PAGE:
ANAHEIM, Calif.—Anaheim city officials inspected the Covered Wagon Motel on South Beach Boulevard in March and found dozens of people, including children, living in squalor.
Living conditions were so bad, the city shut down the motel March 29 after relocating several families and tenants.
The closure was the first step in the city’s plan to redevelop and revitalize the 1.5 mile stretch of Beach Boulevard that runs from Lincoln Avenue to Ball Road.
One room inside the Covered Wagon’s mustard-colored, two-story property was littered with syringes, burnt tinfoil, knives, miscellaneous drug paraphernalia and gift cards that were likely stolen, authorities said.
In another room, city inspectors found one young woman was living with three men that they believed could have been involved in sex trafficking and prostitution.
Several families with children were living in inhumane conditions, while others were also found living in cleaning closets and a shipping container at the property, city spokesman Mike Lyster told The Epoch Times.
The families were relocated with the help of social workers who visited the site daily before it was closed. Those staying at the motel who were suspected of using the rooms to sell or take illegal drugs were not relocated, according to Lyster.
The woman suspected of being a victim of sex-trafficking was offered help.
“We’re not looking to penalize someone who is being victimized, so we offer them help and provide services to get that person on a more stable footing where they don’t have to work in what is a very dangerous thing,” Lyster said. “Nobody should be working in that.”
The rooms had open wires throughout and no fire alarms. The owners were not on-site, he said.
“Families were using this as housing of last resort,” Lyster said. “But it was not cheap. Rent could be $2,000 for a very substandard, unsafe room.”
About 25 people were living in 12 rooms at the dilapidated motel, some boarded up on the outside, Lyster said.
Lyster pointed to a red sign declaring unsafe conditions posted by the city on a security gate outside the shuttered and quiet rooms. Discarded clothing and garbage littered the site.
This is “as bad as it gets,” he said. “This is why we’re trying to work on the rest of the street to avoid getting to this state where we had to come in and literally close the thing.”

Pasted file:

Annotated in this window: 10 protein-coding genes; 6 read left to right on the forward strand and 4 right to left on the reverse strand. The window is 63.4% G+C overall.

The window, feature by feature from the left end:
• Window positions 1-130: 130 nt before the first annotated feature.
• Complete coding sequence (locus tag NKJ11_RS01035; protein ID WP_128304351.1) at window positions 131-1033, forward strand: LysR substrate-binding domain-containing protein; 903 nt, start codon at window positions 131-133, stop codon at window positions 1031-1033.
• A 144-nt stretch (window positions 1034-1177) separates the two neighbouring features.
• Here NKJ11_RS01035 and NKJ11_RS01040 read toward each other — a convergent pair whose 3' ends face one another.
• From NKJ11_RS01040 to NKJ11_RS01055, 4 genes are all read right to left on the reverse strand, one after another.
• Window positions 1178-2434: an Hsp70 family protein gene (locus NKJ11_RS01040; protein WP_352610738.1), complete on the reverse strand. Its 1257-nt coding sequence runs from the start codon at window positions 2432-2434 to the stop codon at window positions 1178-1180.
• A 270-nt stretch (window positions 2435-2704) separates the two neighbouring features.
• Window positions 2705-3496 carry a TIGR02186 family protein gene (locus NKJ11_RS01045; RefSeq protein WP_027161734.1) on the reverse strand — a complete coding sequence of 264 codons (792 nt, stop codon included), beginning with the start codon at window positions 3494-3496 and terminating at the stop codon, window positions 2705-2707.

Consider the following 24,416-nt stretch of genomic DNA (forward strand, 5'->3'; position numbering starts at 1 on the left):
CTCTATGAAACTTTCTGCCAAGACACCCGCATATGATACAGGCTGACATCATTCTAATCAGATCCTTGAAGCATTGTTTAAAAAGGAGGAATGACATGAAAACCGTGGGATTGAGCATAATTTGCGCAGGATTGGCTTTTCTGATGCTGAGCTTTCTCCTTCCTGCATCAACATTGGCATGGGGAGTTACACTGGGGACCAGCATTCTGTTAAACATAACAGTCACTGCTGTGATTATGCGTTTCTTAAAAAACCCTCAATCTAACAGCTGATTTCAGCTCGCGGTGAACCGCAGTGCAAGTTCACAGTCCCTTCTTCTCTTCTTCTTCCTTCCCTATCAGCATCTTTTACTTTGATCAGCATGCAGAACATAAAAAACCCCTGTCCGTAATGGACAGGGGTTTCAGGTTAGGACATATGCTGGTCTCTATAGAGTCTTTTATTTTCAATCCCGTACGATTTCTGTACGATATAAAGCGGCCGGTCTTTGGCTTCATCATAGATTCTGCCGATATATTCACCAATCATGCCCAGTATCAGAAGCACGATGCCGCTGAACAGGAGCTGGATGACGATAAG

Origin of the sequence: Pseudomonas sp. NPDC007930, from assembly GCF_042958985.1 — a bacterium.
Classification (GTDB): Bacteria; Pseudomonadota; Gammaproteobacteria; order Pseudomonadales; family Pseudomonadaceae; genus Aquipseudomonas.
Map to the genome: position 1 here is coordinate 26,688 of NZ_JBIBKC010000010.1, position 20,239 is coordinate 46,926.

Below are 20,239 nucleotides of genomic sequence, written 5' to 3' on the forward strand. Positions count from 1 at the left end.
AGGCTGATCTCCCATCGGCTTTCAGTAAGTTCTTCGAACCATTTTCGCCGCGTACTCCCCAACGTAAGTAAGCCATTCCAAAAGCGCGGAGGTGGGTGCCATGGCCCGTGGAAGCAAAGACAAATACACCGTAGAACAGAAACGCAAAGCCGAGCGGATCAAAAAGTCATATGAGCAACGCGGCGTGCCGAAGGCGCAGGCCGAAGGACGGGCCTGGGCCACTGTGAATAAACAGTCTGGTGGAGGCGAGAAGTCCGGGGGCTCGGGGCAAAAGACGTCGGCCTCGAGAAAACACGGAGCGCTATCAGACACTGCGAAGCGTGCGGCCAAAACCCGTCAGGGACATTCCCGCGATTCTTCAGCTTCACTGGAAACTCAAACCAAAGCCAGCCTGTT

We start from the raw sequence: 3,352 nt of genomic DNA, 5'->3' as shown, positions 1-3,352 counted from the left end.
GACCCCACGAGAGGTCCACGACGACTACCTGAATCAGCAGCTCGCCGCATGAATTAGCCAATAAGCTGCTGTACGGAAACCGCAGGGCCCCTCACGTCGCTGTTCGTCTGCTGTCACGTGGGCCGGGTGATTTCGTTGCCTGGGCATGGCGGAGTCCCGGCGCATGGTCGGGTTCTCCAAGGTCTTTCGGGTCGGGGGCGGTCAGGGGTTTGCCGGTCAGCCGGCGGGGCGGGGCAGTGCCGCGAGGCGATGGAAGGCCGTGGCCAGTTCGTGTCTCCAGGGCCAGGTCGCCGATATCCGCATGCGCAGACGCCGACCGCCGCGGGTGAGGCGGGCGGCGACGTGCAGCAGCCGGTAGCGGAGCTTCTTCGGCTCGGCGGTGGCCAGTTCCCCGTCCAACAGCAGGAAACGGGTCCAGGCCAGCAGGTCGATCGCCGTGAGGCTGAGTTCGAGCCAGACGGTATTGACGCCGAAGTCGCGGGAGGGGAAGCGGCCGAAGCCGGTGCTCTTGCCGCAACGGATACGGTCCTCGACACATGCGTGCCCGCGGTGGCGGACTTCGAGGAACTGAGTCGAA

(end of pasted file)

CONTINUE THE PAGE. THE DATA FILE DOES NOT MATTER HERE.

The 70-room motel and coffee shop at 823 S. Beach Blvd. first opened in 1960. The rundown motel is one of 16 left on that stretch of South Beach Boulevard, according to Lyster.
Tourists visiting nearby Knott’s Berry Farm and Disneyland left the string of aging motels behind decades ago and demand for these rooms dropped along this stretch of the boulevard.
Long-term lodgers have since taken over many of the rooms in the motels along that stretch of South Beach Boulevard.
Many properties are now dilapidated. But the city still hopes many can participate in the city’s renewal program.
“Our ultimate goal is to redevelop and see Beach [Boulevard] redevelop with new homes and shops, and make it a very lively, inviting, and walkable street,” Lyster said. “We invite the motels to be part of that, if they can operate safely and operate to standards.”
Anaheim additionally placed operating conditions on the nearby Anaheim Lodge and the Travel Inn Motel nearby on April 12, requiring the motels to check guest identification upon check in.
The city also requires the two properties to have a security plan and to post signs notifying lodgers that prostitution, illegal drugs, gambling, and drug sales were not allowed, Lyster said.
They also required the motel operators to both check the rooms and offer cleaning services daily.
“You would never want somebody to die in there and later discover that,” Lyster said.
Anaheim police have stepped up patrols along Beach Boulevard to address human sex trafficking, prostitution, organized crime, chronic drug use and sales, illegal gambling, theft and fraud.
Meanwhile, city officials are waiting to see what the owners of the Covered Wagon Motel will do next.
The motel’s owners pulled a demolition permit March 30 but the city does not yet know if they plan to tear it down.
“We don’t know what they’re going to do yet,” Lyster said. “They might follow through and do it. They also have the opportunity to fix all these problems and continue operating.”
Replacing older motels and other rundown businesses, stores and restaurants is part of the city’s plan to create a walkable street.
Anaheim has already installed security video cameras along Beach Boulevard. It also plans to upgrade streetlights and underground utility lines in the area.
So far, the city has moved forward with redeveloping some lots.
It sold or leased 30 acres of land to private Los Angeles- and Irvine-based developers for a new shopping center development and townhomes near Lincoln Avenue.
The development is expected to include 65 townhomes, a grocery store, and retail and restaurant space.
The same developers built the Burbank Empire Center which has a Target, Marshall’s, Ulta, Walmart, and Lowe’s, along with several smaller retail and restaurant spaces.
Also along this stretch of Beach Boulevard, the city plans to pursue building in the next three to five years affordable apartments, homes, and some retail shopping at the former site of the Americana Motel, Beach-Lin Hand Car Wash, and a Mexican restaurant.